The famous Queen beech stood in one of the clumps here. This extraordinary tree was 41 metres (134 feet) tall and had 24 metres (79 feet) of clean trunk. In the early 1900s it was said to be the tallest beech in England. The most southerly clump extends right down the slope into the crook of a sharp bend in the valley, exaggerating its curving line. This clump also blocks the view to the south, creating a secluded atmosphere, but at the same time tempting the wanderer down the valley to find out what is beyond.
By a combination of felling and careful planting, Brown gave the wood along the north-east edge of the valley a satisfyingly sinuous edge. When viewed from either end of the valley, this creates the illusion of a progression of woods, one behind the other, fading into the middle distance. The planting on the south side of the valley is broken to allow views from the house down into the valley and glimpses from the valley back towards the house. Here the park opens out into a broad vista studded with occasional trees. From the higher vantage point of the house, this view was framed between two old avenues and encompassed a wide panorama of rolling countryside.
The access to the house followed the old direct routes used since medieval times. In a complete Brown design these would have been replaced by longer and more sweeping approaches. The current network of drives, cutting across the Brownian features, dates from the 1820s.
It is thought that Brown’s work included the kitchen garden and ice-house which are situated about a mile and a half away (the ice-house near the mansion is later, dating from 1816-17). Brown commonly placed the kitchen garden well away from the house, so as not to interrupt the view. The payment of £100 (equivalent to £171,400 in 2015) on 26 Feb 1761 'to Mr Holland on account of the garden wall' in Brown’s account book, is thought to refer to the wall of the kitchen garden.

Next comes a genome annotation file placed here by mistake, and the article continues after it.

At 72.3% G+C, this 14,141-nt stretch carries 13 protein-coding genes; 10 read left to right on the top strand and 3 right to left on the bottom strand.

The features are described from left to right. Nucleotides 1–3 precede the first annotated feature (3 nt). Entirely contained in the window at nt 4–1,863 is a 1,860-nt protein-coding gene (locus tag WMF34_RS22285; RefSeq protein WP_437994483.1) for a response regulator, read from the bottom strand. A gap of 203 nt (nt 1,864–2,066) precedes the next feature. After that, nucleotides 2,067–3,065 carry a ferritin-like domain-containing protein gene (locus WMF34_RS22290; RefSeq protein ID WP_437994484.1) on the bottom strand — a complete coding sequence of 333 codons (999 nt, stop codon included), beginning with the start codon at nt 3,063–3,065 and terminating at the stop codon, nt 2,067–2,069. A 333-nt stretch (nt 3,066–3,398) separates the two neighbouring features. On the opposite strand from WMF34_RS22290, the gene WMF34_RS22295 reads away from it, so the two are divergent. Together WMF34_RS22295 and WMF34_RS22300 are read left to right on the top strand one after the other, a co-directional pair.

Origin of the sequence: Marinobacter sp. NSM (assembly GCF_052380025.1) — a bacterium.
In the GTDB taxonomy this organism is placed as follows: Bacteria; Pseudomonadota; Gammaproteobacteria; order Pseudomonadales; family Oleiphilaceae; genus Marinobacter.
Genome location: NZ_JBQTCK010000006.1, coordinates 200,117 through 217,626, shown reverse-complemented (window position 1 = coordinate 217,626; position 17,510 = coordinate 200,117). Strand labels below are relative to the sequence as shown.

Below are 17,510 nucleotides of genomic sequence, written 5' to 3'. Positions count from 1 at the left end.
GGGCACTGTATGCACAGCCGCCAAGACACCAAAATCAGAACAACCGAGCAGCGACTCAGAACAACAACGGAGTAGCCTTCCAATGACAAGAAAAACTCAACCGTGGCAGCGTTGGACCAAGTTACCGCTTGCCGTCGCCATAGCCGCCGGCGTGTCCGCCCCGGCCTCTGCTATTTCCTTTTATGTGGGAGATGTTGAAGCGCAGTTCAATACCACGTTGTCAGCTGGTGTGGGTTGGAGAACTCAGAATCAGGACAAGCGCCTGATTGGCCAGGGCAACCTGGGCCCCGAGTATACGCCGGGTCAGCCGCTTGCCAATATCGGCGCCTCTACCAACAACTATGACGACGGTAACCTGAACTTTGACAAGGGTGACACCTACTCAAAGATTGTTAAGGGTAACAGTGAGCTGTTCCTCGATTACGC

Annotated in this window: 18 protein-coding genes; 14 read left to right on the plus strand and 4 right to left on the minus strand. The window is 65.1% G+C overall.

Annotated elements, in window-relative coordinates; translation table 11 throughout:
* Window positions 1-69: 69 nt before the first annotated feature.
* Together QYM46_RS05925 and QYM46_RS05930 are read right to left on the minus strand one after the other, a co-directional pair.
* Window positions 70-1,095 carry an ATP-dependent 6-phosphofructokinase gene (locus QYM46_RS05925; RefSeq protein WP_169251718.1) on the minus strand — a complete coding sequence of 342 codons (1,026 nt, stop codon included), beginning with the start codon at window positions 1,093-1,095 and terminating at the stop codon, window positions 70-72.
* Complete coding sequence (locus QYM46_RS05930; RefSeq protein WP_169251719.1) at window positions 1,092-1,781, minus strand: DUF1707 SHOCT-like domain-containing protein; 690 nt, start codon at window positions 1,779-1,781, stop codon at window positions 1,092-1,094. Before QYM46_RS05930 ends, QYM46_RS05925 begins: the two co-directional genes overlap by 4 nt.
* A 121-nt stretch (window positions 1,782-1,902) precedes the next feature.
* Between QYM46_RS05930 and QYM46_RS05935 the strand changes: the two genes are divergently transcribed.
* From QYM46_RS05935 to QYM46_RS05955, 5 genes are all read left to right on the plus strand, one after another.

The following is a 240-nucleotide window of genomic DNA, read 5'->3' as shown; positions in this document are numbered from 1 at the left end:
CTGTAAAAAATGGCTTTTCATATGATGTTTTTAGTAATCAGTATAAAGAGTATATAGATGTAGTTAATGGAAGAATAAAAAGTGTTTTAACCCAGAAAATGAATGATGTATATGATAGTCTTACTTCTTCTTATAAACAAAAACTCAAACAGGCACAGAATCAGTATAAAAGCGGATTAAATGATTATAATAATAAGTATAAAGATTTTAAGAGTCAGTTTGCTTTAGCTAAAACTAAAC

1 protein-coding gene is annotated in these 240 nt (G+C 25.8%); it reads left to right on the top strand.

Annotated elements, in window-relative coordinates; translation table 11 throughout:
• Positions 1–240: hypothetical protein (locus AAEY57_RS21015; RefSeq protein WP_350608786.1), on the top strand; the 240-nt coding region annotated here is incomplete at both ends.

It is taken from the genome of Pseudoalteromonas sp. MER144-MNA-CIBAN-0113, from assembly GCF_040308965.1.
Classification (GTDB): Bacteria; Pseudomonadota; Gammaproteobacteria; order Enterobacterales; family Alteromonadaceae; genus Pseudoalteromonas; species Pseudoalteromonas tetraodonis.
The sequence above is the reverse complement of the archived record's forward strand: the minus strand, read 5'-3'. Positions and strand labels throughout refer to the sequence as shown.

Humphry Repton’s improvements
The Canal Duke’s successor, his cousin the 7th Earl, was ostentatious and wanted to create a park to match the massive mansion he was building, designed by architect James Wyatt (1746-1813, Wikipedia). In 1813 the earl commissioned landscape gardener Humphry Repton (1752-1818, Wikipedia), who was regarded as a successor to Brown.
Repton produced a portfolio of drawings and notes, an unbound Red Book (left, Getty Research Institute, Los Angeles (850834), with proposals for a ‘modern pleasure ground’ to the south of the house in what he would later refer to as his ‘collection of gardens’. There were proposals for 15 gardens, including a rosarium and an arboretum of exotic trees. Repton’s plan shows, in the eastern half, an ‘ancient garden’ which may record work by Brown on a garden to the south of the house built by Holland and which Repton may have left untouched as he concentrated his efforts on the western garden. There is no evidence that he did any major work in the surrounding park.
In 1832 a monument was built to commemorate the Canal Duke, and perhaps the completion of the Grand Union Canal. The monument is a fluted granite column 33 metres (108 feet) high, sited at the highest point of the estate, so that it could both be seen from the house and provide panoramic views from the top.